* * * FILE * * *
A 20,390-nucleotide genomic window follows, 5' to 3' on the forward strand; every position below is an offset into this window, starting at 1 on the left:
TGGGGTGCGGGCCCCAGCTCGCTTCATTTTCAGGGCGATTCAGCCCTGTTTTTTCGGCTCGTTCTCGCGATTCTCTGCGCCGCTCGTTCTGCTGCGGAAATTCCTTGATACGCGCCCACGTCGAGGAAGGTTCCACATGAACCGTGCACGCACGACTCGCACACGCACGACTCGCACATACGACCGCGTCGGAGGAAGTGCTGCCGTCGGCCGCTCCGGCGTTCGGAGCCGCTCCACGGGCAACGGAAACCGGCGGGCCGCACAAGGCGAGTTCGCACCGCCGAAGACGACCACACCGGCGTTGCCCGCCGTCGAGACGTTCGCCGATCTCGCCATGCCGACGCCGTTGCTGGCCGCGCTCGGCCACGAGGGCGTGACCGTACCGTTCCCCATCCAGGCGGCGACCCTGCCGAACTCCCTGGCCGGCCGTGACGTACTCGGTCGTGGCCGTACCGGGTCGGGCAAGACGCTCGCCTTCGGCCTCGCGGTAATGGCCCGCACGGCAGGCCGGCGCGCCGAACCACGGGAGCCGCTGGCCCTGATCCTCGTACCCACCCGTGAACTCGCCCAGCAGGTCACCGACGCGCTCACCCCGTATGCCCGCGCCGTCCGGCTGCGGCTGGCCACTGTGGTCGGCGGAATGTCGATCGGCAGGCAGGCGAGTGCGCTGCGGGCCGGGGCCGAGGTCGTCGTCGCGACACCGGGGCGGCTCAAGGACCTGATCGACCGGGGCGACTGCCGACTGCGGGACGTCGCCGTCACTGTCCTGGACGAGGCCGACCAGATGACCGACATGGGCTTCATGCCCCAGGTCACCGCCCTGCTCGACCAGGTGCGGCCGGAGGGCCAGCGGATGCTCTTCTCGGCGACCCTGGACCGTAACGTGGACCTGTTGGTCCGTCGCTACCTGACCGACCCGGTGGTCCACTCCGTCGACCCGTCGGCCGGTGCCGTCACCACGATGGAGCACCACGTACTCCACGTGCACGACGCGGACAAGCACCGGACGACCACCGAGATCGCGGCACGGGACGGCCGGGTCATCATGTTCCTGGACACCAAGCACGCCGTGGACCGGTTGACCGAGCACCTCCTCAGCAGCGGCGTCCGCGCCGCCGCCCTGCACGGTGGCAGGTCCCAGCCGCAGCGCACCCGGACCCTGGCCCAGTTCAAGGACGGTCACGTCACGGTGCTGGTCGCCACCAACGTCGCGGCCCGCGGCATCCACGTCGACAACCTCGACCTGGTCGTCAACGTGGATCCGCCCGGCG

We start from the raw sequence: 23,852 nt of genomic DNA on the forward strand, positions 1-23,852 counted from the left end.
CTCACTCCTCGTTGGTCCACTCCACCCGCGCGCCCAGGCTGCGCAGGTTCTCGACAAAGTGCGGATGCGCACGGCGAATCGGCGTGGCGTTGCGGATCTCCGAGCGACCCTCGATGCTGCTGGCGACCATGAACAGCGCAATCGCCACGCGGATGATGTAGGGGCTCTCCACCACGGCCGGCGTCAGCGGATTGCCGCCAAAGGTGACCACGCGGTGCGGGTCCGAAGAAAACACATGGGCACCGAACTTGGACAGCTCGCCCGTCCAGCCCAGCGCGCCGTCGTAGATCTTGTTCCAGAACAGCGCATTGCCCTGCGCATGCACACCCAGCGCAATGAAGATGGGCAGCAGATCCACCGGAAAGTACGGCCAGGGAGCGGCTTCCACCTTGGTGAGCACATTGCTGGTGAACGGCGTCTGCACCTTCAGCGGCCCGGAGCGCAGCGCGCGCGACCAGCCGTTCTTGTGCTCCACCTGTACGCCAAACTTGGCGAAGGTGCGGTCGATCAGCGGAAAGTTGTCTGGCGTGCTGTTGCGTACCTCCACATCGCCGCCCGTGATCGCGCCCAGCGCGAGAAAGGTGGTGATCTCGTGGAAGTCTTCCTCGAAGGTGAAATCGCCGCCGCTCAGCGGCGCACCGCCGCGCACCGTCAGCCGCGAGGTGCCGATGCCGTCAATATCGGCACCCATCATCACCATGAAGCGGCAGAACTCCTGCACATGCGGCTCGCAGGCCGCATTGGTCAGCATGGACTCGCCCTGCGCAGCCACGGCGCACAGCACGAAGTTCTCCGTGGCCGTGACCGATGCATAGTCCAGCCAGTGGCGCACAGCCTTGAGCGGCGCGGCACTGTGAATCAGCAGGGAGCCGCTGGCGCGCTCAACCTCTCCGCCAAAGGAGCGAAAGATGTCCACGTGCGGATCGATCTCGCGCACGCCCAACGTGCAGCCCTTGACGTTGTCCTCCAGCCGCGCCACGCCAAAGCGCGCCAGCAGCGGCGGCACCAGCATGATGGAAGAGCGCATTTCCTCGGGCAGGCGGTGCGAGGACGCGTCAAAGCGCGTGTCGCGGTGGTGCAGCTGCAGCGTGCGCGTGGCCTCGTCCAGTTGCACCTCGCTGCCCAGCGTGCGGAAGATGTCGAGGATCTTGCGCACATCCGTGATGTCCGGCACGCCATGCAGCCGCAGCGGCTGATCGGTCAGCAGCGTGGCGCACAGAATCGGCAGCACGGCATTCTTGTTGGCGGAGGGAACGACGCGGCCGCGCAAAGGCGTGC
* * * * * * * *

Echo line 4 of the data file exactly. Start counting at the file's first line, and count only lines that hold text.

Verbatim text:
CTCACTCCTCGTTGGTCCACTCCACCCGCGCGCCCAGGCTGCGCAGGTTCTCGACAAAGTGCGGATGCGCACGGCGAATCGGCGTGGCGTTGCGGATCTCCGAGCGACCCTCGATGCTGCTGGCGACCATGAACAGCGCAATCGCCACGCGGATGATGTAGGGGCTCTCCACCACGGCCGGCGTCAGCGGATTGCCGCCAAAGGTGACCACGCGGTGCGGGTCCGAAGAAAACACATGGGCACCGAACTTGGACAGCTCGCCCGTCCAGCCCAGCGCGCCGTCGTAGATCTTGTTCCAGAACAGCGCATTGCCCTGCGCATGCACACCCAGCGCAATGAAGATGGGCAGCAGATCCACCGGAAAGTACGGCCAGGGAGCGGCTTCCACCTTGGTGAGCACATTGCTGGTGAACGGCGTCTGCACCTTCAGCGGCCCGGAGCGCAGCGCGCGCGACCAGCCGTTCTTGTGCTCCACCTGTACGCCAAACTTGGCGAAGGTGCGGTCGATCAGCGGAAAGTTGTCTGGCGTGCTGTTGCGTACCTCCACATCGCCGCCCGTGATCGCGCCCAGCGCGAGAAAGGTGGTGATCTCGTGGAAGTCTTCCTCGAAGGTGAAATCGCCGCCGCTCAGCGGCGCACCGCCGCGCACCGTCAGCCGCGAGGTGCCGATGCCGTCAATATCGGCACCCATCATCACCATGAAGCGGCAGAACTCCTGCACATGCGGCTCGCAGGCCGCATTGGTCAGCATGGACTCGCCCTGCGCAGCCACGGCGCACAGCACGAAGTTCTCCGTGGCCGTGACCGATGCATAGTCCAGCCAGTGGCGCACAGCCTTGAGCGGCGCGGCACTGTGAATCAGCAGGGAGCCGCTGGCGCGCTCAACCTCTCCGCCAAAGGAGCGAAAGATGTCCACGTGCGGATCGATCTCGCGCACGCCCAACGTGCAGCCCTTGACGTTGTCCTCCAGCCGCGCCACGCCAAAGCGCGCCAGCAGCGGCGGCACCAGCATGATGGAAGAGCGCATTTCCTCGGGCAGGCGGTGCGAGGACGCGTCAAAGCGCGTGTCGCGGTGGTGCAGCTGCAGCGTGCGCGTGGCCTCGTCCAGTTGCACCTCGCTGCCCAGCGTGCGGAAGATGTCGAGGATCTTGCGCACATCCGTGATGTCCGGCACGCCATGCAGCCGCAGCGGCTGATCGGTCAGCAGCGTGGCGCACAGAATCGGCAGCACGGCATTCTTGTTGGCGGAGGGAACGACGCGGCCGCGCAAAGGCGTGC